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The Six-Day War: Exchange of Letters Between Kosygin & Eshkol

(May 26 & June 1, 1967)

Ever since the beginning of the crisis, the Soviet Union had publicly supported the actions of Syria and Egypt. Soviet press reports put the responsibility for the crisis on Israel. Official statements blamed Israel for the tension. On 26 May, Premier Kosygin addressed a Note to Prime Minister Eshkol. He ignored the concentration of Egyptian troops in Sinai and the reimposition of the blockade on the Straits of Tiran, and called on Israel to prevent military confrontation. In his reply, Mr Eshkol called on the Soviet Union to use its influence to achieve a lasting peace in the Middle East based on principles espoused by the Soviet Union over the years.

Soviet Premier's Note

Mr. Prime Minister,

According to the latest information reaching the Government of the USSR, the tension on the borders of Israel, the UAR and Syria is mounting more and more, with the two sides increasing their forces and in Israel the situation is sharpening as though there was no alternative to acts of war. It would be a tremendous error if circles eager for battle, unrestrained by serious political thought, had the upper hand in such a situation, and arms were to begin talking.

Guided by the interests of peace and the desire to prevent bloodshed, the Government of the USSR decided to send you this Note.

We would like to appeal to you to resort to all measures to prevent a military conflict, since such a conflict would have a major effect on the interests of international peace and security. We turn to you so that no new threat of war may be created in the world, which would bring to nations immeasurable suffering.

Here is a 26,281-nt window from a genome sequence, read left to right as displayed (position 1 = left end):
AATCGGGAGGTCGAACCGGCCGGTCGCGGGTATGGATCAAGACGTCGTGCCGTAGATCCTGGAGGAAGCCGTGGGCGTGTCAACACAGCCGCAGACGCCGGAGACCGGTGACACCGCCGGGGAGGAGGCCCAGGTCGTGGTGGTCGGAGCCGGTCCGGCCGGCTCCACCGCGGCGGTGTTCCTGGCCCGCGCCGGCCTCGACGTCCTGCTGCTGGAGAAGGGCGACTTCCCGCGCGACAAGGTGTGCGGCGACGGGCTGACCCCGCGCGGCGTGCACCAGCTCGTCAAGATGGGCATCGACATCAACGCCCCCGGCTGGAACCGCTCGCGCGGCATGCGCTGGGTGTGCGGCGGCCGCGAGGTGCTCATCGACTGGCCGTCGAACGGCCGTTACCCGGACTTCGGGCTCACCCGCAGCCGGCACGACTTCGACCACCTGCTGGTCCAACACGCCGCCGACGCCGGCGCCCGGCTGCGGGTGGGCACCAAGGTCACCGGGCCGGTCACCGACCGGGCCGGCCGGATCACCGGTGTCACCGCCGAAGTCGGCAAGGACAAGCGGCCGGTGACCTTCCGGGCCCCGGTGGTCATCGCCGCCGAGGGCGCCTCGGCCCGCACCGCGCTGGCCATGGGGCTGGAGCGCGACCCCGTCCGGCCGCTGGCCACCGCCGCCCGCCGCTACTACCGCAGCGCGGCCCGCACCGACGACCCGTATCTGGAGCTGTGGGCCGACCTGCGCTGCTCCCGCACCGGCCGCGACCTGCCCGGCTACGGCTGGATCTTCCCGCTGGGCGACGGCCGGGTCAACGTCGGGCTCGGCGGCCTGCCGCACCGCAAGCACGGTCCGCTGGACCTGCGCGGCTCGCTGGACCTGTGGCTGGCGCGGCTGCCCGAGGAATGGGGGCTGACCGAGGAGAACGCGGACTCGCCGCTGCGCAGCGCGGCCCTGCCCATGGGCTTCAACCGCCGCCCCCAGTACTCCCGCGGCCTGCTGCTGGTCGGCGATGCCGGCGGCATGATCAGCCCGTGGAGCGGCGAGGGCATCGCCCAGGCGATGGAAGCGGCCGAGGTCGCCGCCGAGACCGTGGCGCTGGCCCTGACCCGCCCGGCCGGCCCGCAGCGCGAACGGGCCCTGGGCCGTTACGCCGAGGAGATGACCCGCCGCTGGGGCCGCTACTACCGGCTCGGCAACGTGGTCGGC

We are convinced that, however complicated the situation in the area of the borders of Israel, Syria and the UAR may be, it is necessary to find means to resolve the conflict by non-military means, as it is easy to ignite a fire but putting out its flame may not be nearly as simple as those pushing Israel to the brink of war imagine.

We hope that following a serious consideration of the evolving situation and of the responsibility lying on the shoulders of that side which will initiate the aggression, the Government of Israel will do everything in its power to prevent a military conflict in the Middle East.


A. Kosygin, Chairman of the Council of Ministers of the USSR


Prime Minister Eshkol's Reply

Mr. Prime Minister,

I beg to acknowledge receipt of your Note of 26 May 1967, delivered to me by the USSR Ambassador in Israel.

We appreciate the desire of the Government of the USSR to make known to us the Soviet evaluations concerning the present crisis in the region.

We are very glad that, as expected, the USSR is desirous of peace. As is known the present situation has developed since Syria began her overt hostile activities against Israel's territory and citizens. These activities have been denounced by the majority of members of the Security Council in the meetings which it held last October and also in the Report submitted by the Secretary-General of the United Nations to the Security Council on 19 May 1967.